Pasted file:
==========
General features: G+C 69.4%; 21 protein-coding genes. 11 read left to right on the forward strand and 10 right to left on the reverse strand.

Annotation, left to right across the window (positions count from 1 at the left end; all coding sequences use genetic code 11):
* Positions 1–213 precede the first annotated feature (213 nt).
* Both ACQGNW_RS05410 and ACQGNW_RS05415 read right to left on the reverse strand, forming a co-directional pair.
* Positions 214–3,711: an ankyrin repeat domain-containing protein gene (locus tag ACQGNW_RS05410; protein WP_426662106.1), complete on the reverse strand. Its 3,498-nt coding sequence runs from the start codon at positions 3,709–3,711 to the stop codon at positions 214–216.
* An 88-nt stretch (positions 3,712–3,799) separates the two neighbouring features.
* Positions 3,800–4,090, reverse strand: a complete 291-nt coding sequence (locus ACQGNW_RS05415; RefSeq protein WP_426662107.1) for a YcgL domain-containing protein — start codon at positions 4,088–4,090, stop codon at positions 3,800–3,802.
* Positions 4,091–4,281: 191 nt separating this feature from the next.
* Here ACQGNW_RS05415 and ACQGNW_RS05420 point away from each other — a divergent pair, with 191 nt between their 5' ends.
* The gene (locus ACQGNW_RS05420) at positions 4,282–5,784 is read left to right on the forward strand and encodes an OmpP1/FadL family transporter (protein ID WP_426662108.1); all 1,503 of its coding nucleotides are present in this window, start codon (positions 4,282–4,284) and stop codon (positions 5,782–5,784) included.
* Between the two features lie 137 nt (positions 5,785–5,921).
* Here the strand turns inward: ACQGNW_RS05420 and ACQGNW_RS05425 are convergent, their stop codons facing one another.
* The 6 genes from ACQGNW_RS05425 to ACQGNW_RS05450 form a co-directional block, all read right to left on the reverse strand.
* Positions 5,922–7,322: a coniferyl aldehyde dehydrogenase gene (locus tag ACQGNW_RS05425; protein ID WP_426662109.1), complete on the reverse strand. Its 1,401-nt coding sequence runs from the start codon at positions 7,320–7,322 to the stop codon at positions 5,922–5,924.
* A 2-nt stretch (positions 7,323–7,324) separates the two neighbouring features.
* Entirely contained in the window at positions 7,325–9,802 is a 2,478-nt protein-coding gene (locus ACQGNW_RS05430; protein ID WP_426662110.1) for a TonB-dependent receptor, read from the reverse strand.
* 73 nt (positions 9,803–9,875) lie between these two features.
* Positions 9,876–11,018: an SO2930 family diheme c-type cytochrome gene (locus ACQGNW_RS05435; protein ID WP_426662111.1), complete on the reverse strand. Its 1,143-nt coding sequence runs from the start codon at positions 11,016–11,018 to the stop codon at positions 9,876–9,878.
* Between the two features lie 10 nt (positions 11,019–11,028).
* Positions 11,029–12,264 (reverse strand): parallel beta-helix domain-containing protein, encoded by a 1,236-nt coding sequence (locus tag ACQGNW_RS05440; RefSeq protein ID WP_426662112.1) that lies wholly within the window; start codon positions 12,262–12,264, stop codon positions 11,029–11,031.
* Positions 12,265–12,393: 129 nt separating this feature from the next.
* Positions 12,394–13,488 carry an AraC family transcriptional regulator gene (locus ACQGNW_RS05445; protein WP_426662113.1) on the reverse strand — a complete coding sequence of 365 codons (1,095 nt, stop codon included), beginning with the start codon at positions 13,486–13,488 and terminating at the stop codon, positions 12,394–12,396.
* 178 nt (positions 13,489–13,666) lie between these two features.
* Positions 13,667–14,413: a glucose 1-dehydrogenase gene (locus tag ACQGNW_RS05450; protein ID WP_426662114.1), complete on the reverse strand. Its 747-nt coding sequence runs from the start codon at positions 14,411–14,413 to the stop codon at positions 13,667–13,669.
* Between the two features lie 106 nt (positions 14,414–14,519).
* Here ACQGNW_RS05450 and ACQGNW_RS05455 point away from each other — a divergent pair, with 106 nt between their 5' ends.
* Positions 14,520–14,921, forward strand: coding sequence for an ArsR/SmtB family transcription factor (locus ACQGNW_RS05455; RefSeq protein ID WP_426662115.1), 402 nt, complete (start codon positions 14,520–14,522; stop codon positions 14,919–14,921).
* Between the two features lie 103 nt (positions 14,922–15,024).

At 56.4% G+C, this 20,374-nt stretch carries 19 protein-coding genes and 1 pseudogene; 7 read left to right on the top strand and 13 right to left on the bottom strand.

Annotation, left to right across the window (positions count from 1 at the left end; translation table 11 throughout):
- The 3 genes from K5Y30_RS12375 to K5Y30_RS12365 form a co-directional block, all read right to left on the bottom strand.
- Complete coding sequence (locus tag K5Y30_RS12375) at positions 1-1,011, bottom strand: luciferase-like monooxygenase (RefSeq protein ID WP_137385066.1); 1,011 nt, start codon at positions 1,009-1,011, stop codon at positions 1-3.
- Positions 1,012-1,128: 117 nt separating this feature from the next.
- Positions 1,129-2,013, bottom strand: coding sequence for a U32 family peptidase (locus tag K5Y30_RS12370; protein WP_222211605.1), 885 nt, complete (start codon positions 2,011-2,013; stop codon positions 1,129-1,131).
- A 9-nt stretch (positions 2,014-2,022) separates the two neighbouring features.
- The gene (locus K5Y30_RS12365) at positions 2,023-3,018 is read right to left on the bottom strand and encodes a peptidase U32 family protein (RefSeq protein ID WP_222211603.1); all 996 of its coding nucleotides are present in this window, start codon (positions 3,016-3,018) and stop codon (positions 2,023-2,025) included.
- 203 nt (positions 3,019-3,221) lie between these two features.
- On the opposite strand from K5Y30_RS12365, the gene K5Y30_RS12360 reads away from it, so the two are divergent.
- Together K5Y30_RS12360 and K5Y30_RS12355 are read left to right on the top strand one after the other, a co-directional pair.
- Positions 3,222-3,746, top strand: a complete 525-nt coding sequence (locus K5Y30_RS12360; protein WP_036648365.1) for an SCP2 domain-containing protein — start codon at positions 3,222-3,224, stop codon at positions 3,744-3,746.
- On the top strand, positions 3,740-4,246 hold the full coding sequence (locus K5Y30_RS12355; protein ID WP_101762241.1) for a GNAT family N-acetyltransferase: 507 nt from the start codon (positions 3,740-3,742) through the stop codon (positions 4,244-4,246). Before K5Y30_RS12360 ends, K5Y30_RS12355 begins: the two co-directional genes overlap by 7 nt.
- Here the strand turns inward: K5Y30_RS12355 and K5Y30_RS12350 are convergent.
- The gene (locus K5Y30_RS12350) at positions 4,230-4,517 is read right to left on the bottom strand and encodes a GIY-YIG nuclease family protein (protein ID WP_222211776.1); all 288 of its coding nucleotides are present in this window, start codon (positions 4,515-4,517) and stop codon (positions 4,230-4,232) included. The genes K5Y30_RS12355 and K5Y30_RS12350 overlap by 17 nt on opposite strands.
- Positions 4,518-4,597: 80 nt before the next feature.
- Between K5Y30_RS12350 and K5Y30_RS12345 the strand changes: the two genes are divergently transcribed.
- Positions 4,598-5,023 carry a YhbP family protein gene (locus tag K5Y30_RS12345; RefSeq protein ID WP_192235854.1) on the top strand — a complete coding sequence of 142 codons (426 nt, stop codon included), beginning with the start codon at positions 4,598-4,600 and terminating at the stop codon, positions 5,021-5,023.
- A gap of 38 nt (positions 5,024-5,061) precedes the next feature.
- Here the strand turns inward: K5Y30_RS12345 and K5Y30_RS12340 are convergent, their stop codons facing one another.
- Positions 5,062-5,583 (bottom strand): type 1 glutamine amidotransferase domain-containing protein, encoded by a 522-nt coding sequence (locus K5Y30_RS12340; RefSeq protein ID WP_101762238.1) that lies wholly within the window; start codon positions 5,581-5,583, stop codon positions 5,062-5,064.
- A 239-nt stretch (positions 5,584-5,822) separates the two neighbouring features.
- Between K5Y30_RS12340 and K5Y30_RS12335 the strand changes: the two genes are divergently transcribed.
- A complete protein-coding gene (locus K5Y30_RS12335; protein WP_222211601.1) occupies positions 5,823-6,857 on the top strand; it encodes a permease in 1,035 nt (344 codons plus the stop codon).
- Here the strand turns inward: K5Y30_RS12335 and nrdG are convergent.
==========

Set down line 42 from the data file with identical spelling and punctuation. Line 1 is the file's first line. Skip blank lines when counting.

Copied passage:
- Here the strand turns inward: K5Y30_RS12355 and K5Y30_RS12350 are convergent.